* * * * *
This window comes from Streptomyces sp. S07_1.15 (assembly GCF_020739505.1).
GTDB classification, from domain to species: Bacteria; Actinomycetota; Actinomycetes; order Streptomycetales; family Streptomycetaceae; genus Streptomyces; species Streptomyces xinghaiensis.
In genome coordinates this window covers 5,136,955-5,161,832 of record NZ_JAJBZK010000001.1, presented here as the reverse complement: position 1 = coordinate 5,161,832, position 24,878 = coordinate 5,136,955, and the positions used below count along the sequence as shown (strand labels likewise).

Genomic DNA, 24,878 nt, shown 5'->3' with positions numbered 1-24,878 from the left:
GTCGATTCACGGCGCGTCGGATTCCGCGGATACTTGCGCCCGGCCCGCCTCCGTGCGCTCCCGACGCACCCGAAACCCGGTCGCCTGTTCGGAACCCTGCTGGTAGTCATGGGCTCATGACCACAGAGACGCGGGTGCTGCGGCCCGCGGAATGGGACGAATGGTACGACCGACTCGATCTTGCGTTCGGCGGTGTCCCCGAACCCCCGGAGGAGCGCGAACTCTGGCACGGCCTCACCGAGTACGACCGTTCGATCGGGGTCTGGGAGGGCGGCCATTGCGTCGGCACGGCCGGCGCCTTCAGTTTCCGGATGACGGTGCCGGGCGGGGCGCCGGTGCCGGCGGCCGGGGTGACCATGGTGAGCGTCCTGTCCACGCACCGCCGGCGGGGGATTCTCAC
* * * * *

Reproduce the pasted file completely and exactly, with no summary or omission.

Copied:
This window comes from Streptomyces sp. S07_1.15 (assembly GCF_020739505.1).
GTDB classification, from domain to species: Bacteria; Actinomycetota; Actinomycetes; order Streptomycetales; family Streptomycetaceae; genus Streptomyces; species Streptomyces xinghaiensis.
In genome coordinates this window covers 5,136,955-5,161,832 of record NZ_JAJBZK010000001.1, presented here as the reverse complement: position 1 = coordinate 5,161,832, position 24,878 = coordinate 5,136,955, and the positions used below count along the sequence as shown (strand labels likewise).

Genomic DNA, 24,878 nt, shown 5'->3' with positions numbered 1-24,878 from the left:
GTCGATTCACGGCGCGTCGGATTCCGCGGATACTTGCGCCCGGCCCGCCTCCGTGCGCTCCCGACGCACCCGAAACCCGGTCGCCTGTTCGGAACCCTGCTGGTAGTCATGGGCTCATGACCACAGAGACGCGGGTGCTGCGGCCCGCGGAATGGGACGAATGGTACGACCGACTCGATCTTGCGTTCGGCGGTGTCCCCGAACCCCCGGAGGAGCGCGAACTCTGGCACGGCCTCACCGAGTACGACCGTTCGATCGGGGTCTGGGAGGGCGGCCATTGCGTCGGCACGGCCGGCGCCTTCAGTTTCCGGATGACGGTGCCGGGCGGGGCGCCGGTGCCGGCGGCCGGGGTGACCATGGTGAGCGTCCTGTCCACGCACCGCCGGCGGGGGATTCTCAC